When to start grazing: Don’t rush it!

– Chris Penrose, Extension Educator, Ag and Natural Resources, Morgan County (originally published in the Ohio Farmer online)

One goal I have had with livestock grazing over the years is to start as soon as I can. I put spring calving cows on stockpiled grass in early March to calve with the hope of not having to feed any more hay. Many years this works and some years it does not. The best I have been able to do over the years is to do a rapid grazing of paddocks that are starting to grow that were not grazed close last fall or during the winter. I would then hope that by the time I went through the paddocks, the spring flush of growth was well underway.

Stockpiled fescue can be an excellent place to accomplish early turnout, and begin calving.

If the winter continues into spring like the way it began, I suggest we don’t rush things as we have a couple issues that could be going on. First, growth may be slow this spring, and second, many pastures have sustained abnormal damage this winter from the wet conditions.

As mentioned, if you have fields that were not grazed in the late fall or over the winter and are in good shape, you may be able to do a fast rotation through them when growth allows it. However, if fields are not in good shape and growth is just starting, waiting is a better option. Grass starts growing from the roots and needs enough leaf surface to start putting energy back into the roots and if it is grazed off before this can happen, it will weaken or kill the plant.

In addition, if the field does not get enough time to recover and grow desirable grass and legumes, summer annual weeds are likely to germinate and grow in the next couple months. How many of us had weeds like foxtail, horsenettle, cocklebur, and ragweed in our fields last year? A likely contributor could be the fields were grazed too close and too soon in the spring. I have had success reducing weed issues – ragweed in particular – by skipping the first rotation or two in fields that had notable damage from feeding hay over the winter.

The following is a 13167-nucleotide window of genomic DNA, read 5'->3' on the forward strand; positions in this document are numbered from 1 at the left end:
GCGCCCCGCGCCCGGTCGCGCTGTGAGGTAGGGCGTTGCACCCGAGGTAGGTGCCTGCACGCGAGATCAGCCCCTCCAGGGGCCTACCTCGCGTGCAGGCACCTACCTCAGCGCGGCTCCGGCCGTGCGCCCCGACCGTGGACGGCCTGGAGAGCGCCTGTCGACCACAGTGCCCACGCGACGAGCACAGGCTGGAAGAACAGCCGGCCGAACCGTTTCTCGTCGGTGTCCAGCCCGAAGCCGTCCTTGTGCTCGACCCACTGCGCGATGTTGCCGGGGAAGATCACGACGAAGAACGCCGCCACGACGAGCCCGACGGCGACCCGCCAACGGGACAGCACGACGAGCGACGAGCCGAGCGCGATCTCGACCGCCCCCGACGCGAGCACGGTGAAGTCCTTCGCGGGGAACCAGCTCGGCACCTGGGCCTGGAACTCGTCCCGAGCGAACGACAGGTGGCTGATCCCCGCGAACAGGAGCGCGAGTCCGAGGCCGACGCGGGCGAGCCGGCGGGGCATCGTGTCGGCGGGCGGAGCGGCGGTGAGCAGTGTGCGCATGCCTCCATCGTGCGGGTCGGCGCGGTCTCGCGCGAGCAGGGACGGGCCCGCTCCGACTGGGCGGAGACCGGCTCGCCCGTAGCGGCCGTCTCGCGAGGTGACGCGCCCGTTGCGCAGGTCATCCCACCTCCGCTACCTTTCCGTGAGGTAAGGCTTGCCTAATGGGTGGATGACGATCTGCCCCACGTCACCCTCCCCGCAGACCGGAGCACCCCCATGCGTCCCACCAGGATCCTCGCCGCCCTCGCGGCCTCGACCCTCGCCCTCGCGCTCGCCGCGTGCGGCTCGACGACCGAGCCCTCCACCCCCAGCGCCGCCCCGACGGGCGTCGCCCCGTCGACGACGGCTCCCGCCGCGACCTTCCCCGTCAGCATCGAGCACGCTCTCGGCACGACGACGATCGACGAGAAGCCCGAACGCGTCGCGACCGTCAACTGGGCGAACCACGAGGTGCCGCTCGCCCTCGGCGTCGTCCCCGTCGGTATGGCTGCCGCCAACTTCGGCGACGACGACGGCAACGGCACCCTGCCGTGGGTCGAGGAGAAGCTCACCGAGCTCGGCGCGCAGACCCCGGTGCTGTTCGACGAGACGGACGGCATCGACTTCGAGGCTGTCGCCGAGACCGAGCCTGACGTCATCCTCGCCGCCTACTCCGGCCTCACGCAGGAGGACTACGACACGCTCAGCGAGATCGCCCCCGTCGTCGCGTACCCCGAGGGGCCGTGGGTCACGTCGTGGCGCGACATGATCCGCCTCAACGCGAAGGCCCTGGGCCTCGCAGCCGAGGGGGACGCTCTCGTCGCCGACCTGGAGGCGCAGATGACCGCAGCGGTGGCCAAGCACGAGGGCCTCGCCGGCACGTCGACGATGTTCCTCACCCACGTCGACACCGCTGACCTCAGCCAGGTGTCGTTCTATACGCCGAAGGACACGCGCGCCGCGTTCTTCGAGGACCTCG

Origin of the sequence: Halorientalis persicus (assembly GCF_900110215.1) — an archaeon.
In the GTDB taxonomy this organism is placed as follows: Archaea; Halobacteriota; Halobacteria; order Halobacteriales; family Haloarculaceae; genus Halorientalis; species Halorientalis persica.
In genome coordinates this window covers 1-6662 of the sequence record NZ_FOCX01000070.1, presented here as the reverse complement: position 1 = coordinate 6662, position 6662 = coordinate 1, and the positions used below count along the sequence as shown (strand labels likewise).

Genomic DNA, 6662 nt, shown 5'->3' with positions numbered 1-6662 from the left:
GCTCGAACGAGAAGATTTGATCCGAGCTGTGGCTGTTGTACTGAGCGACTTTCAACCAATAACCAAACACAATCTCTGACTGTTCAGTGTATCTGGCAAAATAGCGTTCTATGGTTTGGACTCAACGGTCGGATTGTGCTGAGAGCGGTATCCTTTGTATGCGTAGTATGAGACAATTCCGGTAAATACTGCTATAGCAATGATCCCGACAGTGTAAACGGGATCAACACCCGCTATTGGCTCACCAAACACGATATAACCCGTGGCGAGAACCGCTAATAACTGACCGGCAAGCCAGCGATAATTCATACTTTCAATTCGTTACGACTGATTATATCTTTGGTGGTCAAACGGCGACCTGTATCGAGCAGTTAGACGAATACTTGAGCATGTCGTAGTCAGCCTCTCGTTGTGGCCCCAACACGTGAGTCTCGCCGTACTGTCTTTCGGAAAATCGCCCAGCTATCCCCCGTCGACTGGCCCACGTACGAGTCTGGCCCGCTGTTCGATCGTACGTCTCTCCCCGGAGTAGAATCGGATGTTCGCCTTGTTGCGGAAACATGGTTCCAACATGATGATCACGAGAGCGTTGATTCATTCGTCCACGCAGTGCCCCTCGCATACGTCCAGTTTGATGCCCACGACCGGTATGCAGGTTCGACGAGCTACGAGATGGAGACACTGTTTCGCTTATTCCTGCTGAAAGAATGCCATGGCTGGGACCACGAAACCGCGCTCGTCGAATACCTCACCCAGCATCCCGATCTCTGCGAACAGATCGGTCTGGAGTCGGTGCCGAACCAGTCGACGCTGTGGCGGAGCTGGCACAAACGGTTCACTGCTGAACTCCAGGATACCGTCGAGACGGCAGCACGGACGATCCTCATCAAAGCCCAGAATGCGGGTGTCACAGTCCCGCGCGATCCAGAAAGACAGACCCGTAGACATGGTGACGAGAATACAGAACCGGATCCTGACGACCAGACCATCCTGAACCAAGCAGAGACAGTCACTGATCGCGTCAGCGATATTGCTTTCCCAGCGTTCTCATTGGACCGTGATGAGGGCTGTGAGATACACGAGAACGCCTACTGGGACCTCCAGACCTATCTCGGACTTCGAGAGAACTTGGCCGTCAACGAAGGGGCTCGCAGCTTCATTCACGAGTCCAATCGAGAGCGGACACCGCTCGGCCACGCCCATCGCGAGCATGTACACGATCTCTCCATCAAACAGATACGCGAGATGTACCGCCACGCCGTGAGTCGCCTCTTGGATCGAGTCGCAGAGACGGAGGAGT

If you do plan on doing early grazing when growth starts with the hope that by the time that is done the spring “flush of growth” will have started, don’t keep them in paddocks too long. The fast rotation will reduce the chances that the cows will graze too close, and if the ground is wet, pugging will be minimized. Also skip paddocks at least once where you fed hay this winter to allow them to recover and reduce the amount of summer weeds you will have.

If you have damage to paddocks, there are a several options: do nothing, frost seed, or smooth up and re-seed. If damage is not too bad, you can simply do nothing. Production may be limited for the year and you may need to monitor weed issues. If damage is not too bad and some re-seeding may be appropriate, frost seeding may still be an option.

If you need to smooth up ground and re-seed, determine if you want to plant annual or perennial plants, I generally lean towards perennials. Many situations, a mix of grass and legumes works well. If it is in a field that will have abuse in future years, a persistent grass like endophyte fescue or a novel endophyte fescue will provide a denser more persistent sod.

The bottom line is the less we have to feed hay in fields, the less damage we will potentially have. In the perfect world, we would be able to stockpile enough forage and even plant some crops like turnips, oats and cereal rye to meet most of the feed requirements for the winter. When we have to feed hay, a heavy use pad is an excellent option.

So much of this is an art based on science. I remember my teacher and friend Lorin Sanford say “It is the eye of the master that fattens the cow”. There are a lot of variables in each producer’s operation. Everyone’s situation is a little different, but resist the temptation if hay is running short to put cattle out on fields that are just starting to grow that have been under any stress from close grazing or winter damage. It will allow for less hay fed in the long run and a more productive field this summer. If areas need to be re-seeded from damage, they will also need additional time to recover and grow as well. Finally, now is a good time to evaluate ways to reduce the need for stored feed next winter.